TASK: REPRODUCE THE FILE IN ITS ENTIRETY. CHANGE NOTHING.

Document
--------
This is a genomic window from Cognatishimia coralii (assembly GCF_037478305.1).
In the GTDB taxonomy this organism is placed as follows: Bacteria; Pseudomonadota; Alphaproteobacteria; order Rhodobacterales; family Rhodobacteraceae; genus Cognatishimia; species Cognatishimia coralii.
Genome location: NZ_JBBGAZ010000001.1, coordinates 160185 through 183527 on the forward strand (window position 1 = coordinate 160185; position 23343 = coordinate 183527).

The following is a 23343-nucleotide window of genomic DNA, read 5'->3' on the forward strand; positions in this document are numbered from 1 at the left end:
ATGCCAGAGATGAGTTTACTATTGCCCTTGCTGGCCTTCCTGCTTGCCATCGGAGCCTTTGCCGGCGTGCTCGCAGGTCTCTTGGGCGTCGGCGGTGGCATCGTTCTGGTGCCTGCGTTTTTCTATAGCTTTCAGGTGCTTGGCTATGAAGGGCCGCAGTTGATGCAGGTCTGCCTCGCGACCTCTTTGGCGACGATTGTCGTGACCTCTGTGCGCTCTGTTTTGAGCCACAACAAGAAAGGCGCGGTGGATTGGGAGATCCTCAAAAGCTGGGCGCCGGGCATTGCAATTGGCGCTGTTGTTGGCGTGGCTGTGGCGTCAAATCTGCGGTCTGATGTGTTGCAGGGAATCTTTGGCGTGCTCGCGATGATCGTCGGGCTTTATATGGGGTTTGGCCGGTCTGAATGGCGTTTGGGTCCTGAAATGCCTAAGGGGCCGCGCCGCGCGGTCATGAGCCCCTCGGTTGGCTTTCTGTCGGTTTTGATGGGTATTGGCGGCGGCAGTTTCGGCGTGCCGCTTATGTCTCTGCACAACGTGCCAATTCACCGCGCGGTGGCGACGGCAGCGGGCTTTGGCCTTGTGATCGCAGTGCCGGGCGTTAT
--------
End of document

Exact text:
This is a genomic window from Cognatishimia coralii (assembly GCF_037478305.1).
In the GTDB taxonomy this organism is placed as follows: Bacteria; Pseudomonadota; Alphaproteobacteria; order Rhodobacterales; family Rhodobacteraceae; genus Cognatishimia; species Cognatishimia coralii.
Genome location: NZ_JBBGAZ010000001.1, coordinates 160185 through 183527 on the forward strand (window position 1 = coordinate 160185; position 23343 = coordinate 183527).

The following is a 23343-nucleotide window of genomic DNA, read 5'->3' on the forward strand; positions in this document are numbered from 1 at the left end:
ATGCCAGAGATGAGTTTACTATTGCCCTTGCTGGCCTTCCTGCTTGCCATCGGAGCCTTTGCCGGCGTGCTCGCAGGTCTCTTGGGCGTCGGCGGTGGCATCGTTCTGGTGCCTGCGTTTTTCTATAGCTTTCAGGTGCTTGGCTATGAAGGGCCGCAGTTGATGCAGGTCTGCCTCGCGACCTCTTTGGCGACGATTGTCGTGACCTCTGTGCGCTCTGTTTTGAGCCACAACAAGAAAGGCGCGGTGGATTGGGAGATCCTCAAAAGCTGGGCGCCGGGCATTGCAATTGGCGCTGTTGTTGGCGTGGCTGTGGCGTCAAATCTGCGGTCTGATGTGTTGCAGGGAATCTTTGGCGTGCTCGCGATGATCGTCGGGCTTTATATGGGGTTTGGCCGGTCTGAATGGCGTTTGGGTCCTGAAATGCCTAAGGGGCCGCGCCGCGCGGTCATGAGCCCCTCGGTTGGCTTTCTGTCGGTTTTGATGGGTATTGGCGGCGGCAGTTTCGGCGTGCCGCTTATGTCTCTGCACAACGTGCCAATTCACCGCGCGGTGGCGACGGCAGCGGGCTTTGGCCTTGTGATCGCAGTGCCGGGCGTTAT